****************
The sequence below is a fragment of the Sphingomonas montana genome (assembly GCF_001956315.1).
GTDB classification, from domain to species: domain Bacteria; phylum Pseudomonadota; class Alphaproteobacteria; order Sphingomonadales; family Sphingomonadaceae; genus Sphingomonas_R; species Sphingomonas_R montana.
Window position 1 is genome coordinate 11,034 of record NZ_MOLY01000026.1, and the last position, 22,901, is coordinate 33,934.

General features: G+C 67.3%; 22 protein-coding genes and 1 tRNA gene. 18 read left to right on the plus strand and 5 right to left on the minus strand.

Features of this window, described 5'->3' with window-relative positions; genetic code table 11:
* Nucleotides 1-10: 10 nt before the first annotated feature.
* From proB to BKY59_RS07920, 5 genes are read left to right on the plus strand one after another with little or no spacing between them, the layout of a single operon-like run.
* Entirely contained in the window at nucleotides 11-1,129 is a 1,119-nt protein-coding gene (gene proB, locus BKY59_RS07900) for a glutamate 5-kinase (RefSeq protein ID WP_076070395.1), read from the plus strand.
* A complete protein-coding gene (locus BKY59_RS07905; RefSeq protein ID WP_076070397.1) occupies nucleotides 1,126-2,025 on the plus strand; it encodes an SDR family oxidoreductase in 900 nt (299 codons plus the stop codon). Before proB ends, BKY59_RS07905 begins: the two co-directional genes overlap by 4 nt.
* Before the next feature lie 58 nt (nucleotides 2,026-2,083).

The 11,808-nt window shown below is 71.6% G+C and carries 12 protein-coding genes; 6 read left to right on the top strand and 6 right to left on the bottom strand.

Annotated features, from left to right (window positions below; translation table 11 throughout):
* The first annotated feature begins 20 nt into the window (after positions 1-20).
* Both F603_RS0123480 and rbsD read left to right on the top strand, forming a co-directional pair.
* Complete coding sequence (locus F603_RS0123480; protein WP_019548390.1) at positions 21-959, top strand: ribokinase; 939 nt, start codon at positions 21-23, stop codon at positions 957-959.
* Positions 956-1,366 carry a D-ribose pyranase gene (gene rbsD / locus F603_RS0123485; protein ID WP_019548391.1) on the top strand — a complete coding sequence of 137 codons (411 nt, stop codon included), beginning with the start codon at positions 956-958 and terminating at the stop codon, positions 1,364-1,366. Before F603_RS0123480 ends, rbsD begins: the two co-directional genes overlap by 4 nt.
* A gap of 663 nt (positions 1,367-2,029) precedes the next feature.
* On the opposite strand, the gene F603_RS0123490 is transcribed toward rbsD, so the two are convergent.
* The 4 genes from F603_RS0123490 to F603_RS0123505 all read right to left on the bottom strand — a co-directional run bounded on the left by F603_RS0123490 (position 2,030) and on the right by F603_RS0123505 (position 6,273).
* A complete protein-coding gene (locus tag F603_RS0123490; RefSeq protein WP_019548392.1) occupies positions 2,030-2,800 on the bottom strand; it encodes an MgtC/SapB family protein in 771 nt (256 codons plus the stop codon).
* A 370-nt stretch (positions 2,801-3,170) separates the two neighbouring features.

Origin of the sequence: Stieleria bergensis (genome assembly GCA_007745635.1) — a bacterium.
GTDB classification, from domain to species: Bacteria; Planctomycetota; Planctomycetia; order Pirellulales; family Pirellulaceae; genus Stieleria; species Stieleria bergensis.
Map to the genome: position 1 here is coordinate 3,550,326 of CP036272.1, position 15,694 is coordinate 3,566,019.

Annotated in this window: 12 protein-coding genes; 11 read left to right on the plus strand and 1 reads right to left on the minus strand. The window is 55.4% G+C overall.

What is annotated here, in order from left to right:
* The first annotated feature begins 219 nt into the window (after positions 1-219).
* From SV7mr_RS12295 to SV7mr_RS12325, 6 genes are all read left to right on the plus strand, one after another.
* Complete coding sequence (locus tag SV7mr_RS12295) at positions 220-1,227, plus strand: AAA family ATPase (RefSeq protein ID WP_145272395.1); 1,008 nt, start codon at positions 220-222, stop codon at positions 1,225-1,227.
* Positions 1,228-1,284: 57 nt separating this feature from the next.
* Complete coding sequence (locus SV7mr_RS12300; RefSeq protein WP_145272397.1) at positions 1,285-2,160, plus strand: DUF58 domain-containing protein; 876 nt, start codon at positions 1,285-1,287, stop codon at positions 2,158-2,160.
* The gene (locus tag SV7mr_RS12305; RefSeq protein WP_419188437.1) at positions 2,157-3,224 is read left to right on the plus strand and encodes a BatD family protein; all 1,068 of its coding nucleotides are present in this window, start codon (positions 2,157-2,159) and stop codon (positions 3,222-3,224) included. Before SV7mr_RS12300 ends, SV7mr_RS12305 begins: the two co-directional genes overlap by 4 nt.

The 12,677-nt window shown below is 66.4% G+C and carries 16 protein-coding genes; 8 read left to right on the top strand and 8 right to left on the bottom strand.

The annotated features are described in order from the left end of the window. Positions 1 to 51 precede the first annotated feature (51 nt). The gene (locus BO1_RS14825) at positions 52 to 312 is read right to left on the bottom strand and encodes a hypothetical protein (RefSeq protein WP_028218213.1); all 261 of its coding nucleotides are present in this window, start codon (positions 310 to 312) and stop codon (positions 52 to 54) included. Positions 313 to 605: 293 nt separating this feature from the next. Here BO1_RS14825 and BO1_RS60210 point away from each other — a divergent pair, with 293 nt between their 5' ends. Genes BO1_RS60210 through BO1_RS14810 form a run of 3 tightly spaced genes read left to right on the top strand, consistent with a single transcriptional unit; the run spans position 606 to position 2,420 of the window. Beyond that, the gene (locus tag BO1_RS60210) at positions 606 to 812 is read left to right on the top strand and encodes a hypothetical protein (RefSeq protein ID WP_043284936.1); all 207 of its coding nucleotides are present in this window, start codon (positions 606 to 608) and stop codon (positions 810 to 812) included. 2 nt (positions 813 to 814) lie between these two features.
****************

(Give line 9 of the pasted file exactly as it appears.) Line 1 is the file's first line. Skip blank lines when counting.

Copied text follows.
* A complete protein-coding gene (locus BKY59_RS07905; RefSeq protein ID WP_076070397.1) occupies nucleotides 1,126-2,025 on the plus strand; it encodes an SDR family oxidoreductase in 900 nt (299 codons plus the stop codon). Before proB ends, BKY59_RS07905 begins: the two co-directional genes overlap by 4 nt.